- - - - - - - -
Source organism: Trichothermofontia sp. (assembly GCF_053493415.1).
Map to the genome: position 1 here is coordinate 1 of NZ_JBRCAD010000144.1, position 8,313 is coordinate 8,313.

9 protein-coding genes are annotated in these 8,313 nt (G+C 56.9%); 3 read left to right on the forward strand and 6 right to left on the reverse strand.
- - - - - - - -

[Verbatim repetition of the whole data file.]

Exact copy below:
Source organism: Trichothermofontia sp. (assembly GCF_053493415.1).
Map to the genome: position 1 here is coordinate 1 of NZ_JBRCAD010000144.1, position 8,313 is coordinate 8,313.

9 protein-coding genes are annotated in these 8,313 nt (G+C 56.9%); 3 read left to right on the forward strand and 6 right to left on the reverse strand.